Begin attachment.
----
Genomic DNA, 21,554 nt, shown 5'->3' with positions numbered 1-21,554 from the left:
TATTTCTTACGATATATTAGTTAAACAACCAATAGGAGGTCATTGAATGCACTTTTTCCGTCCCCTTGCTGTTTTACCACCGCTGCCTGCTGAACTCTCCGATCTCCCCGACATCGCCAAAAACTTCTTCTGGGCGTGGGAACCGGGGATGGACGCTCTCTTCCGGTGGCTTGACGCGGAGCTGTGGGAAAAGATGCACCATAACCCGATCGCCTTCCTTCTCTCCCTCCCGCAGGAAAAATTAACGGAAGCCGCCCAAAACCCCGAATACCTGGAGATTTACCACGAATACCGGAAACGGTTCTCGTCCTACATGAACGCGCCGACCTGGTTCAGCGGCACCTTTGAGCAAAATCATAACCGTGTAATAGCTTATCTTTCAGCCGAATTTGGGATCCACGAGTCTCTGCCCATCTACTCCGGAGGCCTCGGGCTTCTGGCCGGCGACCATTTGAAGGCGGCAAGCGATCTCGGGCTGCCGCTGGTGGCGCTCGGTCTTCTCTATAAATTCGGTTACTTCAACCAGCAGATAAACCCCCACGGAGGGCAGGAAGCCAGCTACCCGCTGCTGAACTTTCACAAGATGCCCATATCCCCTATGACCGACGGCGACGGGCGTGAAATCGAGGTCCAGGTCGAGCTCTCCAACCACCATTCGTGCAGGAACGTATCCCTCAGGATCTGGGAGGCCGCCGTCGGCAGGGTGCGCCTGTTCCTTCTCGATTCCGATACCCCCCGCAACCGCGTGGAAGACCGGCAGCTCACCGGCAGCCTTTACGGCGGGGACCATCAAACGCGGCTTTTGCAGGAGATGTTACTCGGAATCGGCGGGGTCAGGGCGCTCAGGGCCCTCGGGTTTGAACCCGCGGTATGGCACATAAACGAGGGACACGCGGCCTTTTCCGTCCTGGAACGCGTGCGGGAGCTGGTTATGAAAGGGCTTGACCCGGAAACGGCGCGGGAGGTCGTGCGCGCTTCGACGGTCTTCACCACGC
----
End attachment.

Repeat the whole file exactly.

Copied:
Genomic DNA, 21,554 nt, shown 5'->3' with positions numbered 1-21,554 from the left:
TATTTCTTACGATATATTAGTTAAACAACCAATAGGAGGTCATTGAATGCACTTTTTCCGTCCCCTTGCTGTTTTACCACCGCTGCCTGCTGAACTCTCCGATCTCCCCGACATCGCCAAAAACTTCTTCTGGGCGTGGGAACCGGGGATGGACGCTCTCTTCCGGTGGCTTGACGCGGAGCTGTGGGAAAAGATGCACCATAACCCGATCGCCTTCCTTCTCTCCCTCCCGCAGGAAAAATTAACGGAAGCCGCCCAAAACCCCGAATACCTGGAGATTTACCACGAATACCGGAAACGGTTCTCGTCCTACATGAACGCGCCGACCTGGTTCAGCGGCACCTTTGAGCAAAATCATAACCGTGTAATAGCTTATCTTTCAGCCGAATTTGGGATCCACGAGTCTCTGCCCATCTACTCCGGAGGCCTCGGGCTTCTGGCCGGCGACCATTTGAAGGCGGCAAGCGATCTCGGGCTGCCGCTGGTGGCGCTCGGTCTTCTCTATAAATTCGGTTACTTCAACCAGCAGATAAACCCCCACGGAGGGCAGGAAGCCAGCTACCCGCTGCTGAACTTTCACAAGATGCCCATATCCCCTATGACCGACGGCGACGGGCGTGAAATCGAGGTCCAGGTCGAGCTCTCCAACCACCATTCGTGCAGGAACGTATCCCTCAGGATCTGGGAGGCCGCCGTCGGCAGGGTGCGCCTGTTCCTTCTCGATTCCGATACCCCCCGCAACCGCGTGGAAGACCGGCAGCTCACCGGCAGCCTTTACGGCGGGGACCATCAAACGCGGCTTTTGCAGGAGATGTTACTCGGAATCGGCGGGGTCAGGGCGCTCAGGGCCCTCGGGTTTGAACCCGCGGTATGGCACATAAACGAGGGACACGCGGCCTTTTCCGTCCTGGAACGCGTGCGGGAGCTGGTTATGAAAGGGCTTGACCCGGAAACGGCGCGGGAGGTCGTGCGCGCTTCGACGGTCTTCACCACGC